Late last year, National Legal Service supported Abby* in applying for and securing a non-molestation order to protect herself against abuse from a former partner.
During the two-year relationship, Abby experienced consistent name calling from her partner. This behaviour later escalated into physical altercations, harassment, and intimidation tactics after the relationship ended.
Although Abby had reported her former partner’s behaviour to the police, the abuse continued with constant phone calls throughout the night. Abby’s abuser had also been found to sit outside her house, first watching her from his car before hammering on the door. This left Abby feeling frightened and worried for her personal safety, unsure of what he was capable of or what he would do to her.
The situation came to a head shortly before Christmas 2021, when Abby’s former partner made a serious threat via text message. Whilst worrying, this message formed solid proof of the abuse, and further measures could be taken to protect Abby’s safety. The police were able to make a referral to a support organisation, and a recommendation to obtain an ex-parte non-molestation order.
A non-molestation order prevents an abuser from causing either physical, emotional, or psychological harm to applicants and their families. Breaching the order – for example, by threatening, harassing, intimidating, or inflicting physical harm on the applicant – can result in the abuser being sentenced to up to five years in prison.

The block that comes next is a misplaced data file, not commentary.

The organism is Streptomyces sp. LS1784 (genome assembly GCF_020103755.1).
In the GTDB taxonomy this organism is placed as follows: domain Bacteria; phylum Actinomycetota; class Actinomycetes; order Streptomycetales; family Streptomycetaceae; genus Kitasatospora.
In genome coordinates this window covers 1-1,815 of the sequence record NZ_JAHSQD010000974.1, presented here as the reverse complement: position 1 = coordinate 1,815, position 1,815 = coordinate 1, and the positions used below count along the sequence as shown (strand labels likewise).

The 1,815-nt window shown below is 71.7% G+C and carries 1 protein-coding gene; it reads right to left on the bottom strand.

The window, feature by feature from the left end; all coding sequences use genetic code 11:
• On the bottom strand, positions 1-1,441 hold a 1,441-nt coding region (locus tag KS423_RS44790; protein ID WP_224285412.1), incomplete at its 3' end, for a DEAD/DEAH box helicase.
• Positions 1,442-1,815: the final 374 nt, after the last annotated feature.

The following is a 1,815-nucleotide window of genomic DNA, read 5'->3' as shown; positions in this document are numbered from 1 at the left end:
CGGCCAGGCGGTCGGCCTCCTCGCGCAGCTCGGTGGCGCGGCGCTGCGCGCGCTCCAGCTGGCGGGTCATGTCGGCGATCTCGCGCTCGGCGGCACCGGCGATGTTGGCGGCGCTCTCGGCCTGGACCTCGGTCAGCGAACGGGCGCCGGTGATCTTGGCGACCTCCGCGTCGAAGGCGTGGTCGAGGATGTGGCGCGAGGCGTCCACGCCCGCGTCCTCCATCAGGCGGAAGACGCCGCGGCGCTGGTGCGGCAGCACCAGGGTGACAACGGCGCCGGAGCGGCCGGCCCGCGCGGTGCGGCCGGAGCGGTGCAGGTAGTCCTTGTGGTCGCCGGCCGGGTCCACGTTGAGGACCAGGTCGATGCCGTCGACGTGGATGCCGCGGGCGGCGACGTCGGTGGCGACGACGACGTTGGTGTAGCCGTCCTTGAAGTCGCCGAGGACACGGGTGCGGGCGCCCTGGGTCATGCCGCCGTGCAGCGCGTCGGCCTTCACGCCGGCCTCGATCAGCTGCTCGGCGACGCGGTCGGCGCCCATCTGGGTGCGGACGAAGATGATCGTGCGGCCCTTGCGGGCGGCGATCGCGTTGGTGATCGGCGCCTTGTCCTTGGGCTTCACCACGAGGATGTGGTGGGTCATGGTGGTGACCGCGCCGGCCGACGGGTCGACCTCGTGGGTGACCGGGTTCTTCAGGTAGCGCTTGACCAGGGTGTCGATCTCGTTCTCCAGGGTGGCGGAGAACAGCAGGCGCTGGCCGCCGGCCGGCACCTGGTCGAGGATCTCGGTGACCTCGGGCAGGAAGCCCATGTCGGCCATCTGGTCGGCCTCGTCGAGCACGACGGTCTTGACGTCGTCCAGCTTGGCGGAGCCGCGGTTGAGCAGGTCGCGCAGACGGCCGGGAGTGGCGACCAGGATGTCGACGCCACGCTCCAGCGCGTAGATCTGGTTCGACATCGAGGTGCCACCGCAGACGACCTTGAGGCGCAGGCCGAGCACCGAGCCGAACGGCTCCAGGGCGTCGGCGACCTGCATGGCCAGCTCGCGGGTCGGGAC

An ex-parte NMO is a ‘without notice’ order. This means that Abby was able to apply for protection without informing her former partner. This reduced the risk of the abuser’s behaviour becoming more dangerous during the application process.
Non-molestation orders are more likely to be granted swiftly and without delay if the application is comprehensive, including evidence, detailed descriptions of the abuse, and police records. We were able to advise Abby on what was needed and help her apply for the NMO.
Together, we worked to make an application for a non-molestation order to the court. This included completing a witness statement outlining the abuse Abby had received, and the reasons for applying for the order. The Family Court considered all statements and evidence, and the order was quickly granted and made final. The respondent was served with the NMO, leaving Abby safer and well protected.
Abby was eligible to receive public funding, which covered the costs of both the non-molestation order and the legal work needed to complete the application; meaning she was able to protect herself against the abuse she had been experiencing without struggling financially.
With the non-molestation order now in place, Abby feels much safer knowing that she is protected, and she is no longer living in constant fear of the respondent.